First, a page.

May brings skin cancer awareness just in time for summer

Skin cancer is the most common type of cancer, with 5.4 million cases of nonmelanoma skin cancers in the US annually. Most of these, 8 out of 10, occur in basal cells, and a smaller fraction is found in squamous cells; both types of cells are found in the epidermis, the top layer of skin. Melanoma, skin cancer in the pigment-producing cells, impacts more than 200,000 people yearly. However, such cancers have very high recovery rates because their treatments harness the body’s immune system.

“For most patients, immunotherapy is a powerful tool, and we have clear evidence of good results,” Dr. Evan Hall, assistant professor of medicine at the University of Washington and medical-oncologist at Seattle Cancer Care Alliance, shares. “In some people, it clearly can work for years and years. We now have patients, eight or nine years after treatment for widespread metastatic melanoma throughout their body, that we can’t find any trace of cancer.”

Many patients find their cancer themselves when they notice hyperpigmented, asymmetrical skin lesions. Occasionally, dermatologists or primary care providers will spot them. The next step is getting the mole biopsied to identify if it’s cancerous or benign. If it is cancerous, patients return to their surgeons for a more extensive procedure.

“Even if the melanoma is completely excised, there’s a chance that it can come back within a radius around where it usually is,” Dr. Hall explains. “Surgeons take a couple of centimeter margin all the way around the tumor to remove additional tissue and reduce the chance of a recurrence near the original skin tumor.”

Skin cancer can metastasize to lymph nodes, lungs, liver, bones, and brain. If surgery is insufficient to remove cancer, medical oncologists are brought on board to administer therapies, particularly immunotherapy, which are drugs that activate the immune system. Oncologists can use aggressive drug combinations for patients with metastatic disease or milder choices for those seeking adjunct therapy.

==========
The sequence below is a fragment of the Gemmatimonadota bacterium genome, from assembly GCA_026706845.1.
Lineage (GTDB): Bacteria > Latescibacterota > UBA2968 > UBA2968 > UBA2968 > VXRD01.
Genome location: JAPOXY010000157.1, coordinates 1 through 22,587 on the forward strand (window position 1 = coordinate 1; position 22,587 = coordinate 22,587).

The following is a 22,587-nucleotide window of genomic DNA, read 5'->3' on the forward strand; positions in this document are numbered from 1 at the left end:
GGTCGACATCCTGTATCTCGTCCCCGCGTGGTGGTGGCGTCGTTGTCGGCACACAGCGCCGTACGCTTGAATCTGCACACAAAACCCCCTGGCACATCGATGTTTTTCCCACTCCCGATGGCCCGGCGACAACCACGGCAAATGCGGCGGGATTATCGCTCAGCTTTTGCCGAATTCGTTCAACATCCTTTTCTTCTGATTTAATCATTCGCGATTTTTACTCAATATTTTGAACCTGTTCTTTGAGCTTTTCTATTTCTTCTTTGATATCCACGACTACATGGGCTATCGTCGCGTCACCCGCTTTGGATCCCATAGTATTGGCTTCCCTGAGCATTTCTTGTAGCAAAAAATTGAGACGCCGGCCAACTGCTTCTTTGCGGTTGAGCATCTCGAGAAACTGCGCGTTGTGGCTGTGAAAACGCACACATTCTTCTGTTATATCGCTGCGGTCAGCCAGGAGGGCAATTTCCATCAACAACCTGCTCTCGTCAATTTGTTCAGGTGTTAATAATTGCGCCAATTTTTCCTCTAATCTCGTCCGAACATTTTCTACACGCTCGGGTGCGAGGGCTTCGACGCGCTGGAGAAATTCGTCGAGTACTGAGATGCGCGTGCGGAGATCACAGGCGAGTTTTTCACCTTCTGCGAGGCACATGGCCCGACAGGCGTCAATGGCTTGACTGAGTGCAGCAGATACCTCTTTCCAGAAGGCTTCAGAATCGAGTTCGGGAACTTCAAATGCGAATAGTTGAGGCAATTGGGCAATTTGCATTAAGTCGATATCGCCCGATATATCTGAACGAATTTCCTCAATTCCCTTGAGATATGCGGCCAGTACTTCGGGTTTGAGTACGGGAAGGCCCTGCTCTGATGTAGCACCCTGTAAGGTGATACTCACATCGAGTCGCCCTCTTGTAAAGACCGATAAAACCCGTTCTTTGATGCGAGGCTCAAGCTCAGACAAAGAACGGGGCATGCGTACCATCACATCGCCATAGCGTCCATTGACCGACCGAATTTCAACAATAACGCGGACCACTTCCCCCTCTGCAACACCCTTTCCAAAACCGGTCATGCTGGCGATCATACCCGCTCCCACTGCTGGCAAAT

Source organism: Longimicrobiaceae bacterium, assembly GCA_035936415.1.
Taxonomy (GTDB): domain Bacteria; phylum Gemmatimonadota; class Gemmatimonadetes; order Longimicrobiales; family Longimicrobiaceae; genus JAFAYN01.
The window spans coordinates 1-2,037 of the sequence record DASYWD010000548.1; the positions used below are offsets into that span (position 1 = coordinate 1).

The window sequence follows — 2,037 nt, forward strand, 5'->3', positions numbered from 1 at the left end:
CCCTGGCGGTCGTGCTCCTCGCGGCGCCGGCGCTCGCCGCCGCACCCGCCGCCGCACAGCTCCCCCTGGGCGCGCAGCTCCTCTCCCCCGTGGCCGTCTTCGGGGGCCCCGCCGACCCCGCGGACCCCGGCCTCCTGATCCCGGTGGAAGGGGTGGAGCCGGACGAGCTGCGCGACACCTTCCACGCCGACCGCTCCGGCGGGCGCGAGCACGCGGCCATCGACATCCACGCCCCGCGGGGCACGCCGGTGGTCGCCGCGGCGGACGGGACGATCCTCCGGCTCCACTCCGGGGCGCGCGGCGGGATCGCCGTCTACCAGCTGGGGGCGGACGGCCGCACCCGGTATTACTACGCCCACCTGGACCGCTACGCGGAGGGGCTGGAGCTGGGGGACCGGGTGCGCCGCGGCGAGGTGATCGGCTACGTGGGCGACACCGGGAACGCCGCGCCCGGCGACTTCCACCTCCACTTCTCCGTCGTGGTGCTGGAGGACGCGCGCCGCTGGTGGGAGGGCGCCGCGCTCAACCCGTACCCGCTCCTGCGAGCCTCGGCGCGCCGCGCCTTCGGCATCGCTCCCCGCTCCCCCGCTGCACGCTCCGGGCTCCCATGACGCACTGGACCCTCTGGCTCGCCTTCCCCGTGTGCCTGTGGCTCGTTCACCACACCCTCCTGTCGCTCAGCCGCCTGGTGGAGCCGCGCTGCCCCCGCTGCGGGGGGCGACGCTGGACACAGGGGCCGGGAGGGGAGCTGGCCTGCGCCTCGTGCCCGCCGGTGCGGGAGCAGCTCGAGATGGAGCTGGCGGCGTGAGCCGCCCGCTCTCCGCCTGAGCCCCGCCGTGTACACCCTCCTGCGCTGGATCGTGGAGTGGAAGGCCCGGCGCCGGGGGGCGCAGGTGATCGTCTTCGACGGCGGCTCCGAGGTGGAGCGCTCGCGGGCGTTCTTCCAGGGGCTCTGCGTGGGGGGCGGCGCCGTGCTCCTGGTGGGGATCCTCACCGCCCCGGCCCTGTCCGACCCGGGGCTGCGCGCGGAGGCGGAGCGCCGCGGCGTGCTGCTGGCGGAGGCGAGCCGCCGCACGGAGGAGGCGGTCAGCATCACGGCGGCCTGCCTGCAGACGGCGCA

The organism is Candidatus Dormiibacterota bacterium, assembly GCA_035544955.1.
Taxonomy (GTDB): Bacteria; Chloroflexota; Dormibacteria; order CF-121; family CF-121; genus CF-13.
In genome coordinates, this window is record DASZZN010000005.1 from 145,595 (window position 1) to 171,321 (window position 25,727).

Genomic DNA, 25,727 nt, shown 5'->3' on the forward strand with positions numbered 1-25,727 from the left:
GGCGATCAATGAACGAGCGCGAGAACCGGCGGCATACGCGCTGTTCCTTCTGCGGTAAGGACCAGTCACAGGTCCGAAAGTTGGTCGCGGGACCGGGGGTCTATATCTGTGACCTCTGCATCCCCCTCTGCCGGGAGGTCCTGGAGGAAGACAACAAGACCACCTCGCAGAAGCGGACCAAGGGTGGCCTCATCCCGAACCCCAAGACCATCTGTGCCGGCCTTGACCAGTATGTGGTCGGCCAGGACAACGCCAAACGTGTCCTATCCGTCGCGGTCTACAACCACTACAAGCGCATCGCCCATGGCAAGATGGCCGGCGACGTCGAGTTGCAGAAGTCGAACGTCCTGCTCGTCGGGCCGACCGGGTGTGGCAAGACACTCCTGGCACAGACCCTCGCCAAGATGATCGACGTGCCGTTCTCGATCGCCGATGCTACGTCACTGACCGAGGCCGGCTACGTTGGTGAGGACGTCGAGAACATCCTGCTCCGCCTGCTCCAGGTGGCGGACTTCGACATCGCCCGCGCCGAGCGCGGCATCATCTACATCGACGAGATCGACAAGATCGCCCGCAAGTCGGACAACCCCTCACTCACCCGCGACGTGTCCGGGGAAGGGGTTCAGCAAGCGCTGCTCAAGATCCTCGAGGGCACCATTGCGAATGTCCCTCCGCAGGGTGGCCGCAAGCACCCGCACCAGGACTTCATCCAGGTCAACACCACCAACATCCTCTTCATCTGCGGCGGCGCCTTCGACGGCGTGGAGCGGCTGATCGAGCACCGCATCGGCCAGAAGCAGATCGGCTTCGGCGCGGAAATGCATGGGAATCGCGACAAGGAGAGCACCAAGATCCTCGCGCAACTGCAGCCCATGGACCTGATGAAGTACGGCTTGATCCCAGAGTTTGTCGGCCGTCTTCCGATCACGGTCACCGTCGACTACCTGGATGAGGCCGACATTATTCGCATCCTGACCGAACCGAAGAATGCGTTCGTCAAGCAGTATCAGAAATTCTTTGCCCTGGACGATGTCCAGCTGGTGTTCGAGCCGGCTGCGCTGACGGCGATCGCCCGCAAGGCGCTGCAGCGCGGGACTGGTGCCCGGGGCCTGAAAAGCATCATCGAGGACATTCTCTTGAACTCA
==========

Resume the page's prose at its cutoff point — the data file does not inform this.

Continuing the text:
“We pick the right size hammer for the nail, so we are trying to use the appropriate strength immunotherapy, “Dr. Hall said. “As we use more and more immunotherapies together, the side effect rate goes up significantly.”

An overactive immune system could non-specifically attack functioning parts of the body, irritating normal tissues and causing side effects that can be life-threatening. This is especially a challenge for patients with immunosuppressed systems due to autoimmune diseases such as HIV/AIDS or organ transplants. For such patients, Dr. Hall tries to get “as much mileage out with a safer drug.” Chemotherapies have not shown to be as effective as immunotherapies and are much more toxic, especially in the long run, but targeted therapies are a promising avenue.

“One area that’s quite interesting is the idea of injecting immune-boosting medicines right into the tumors themselves,” Dr. Hall shares.

An easy way of keeping your skin safe is by using sunscreen with at least 30 every day (yes, even when there is no sun) to block UV rays. Staying away from tanning beds is also a great way to keep your skin healthy. There are also great graphics that show what you should be looking for on your skin to find any signs of skin cancer early.

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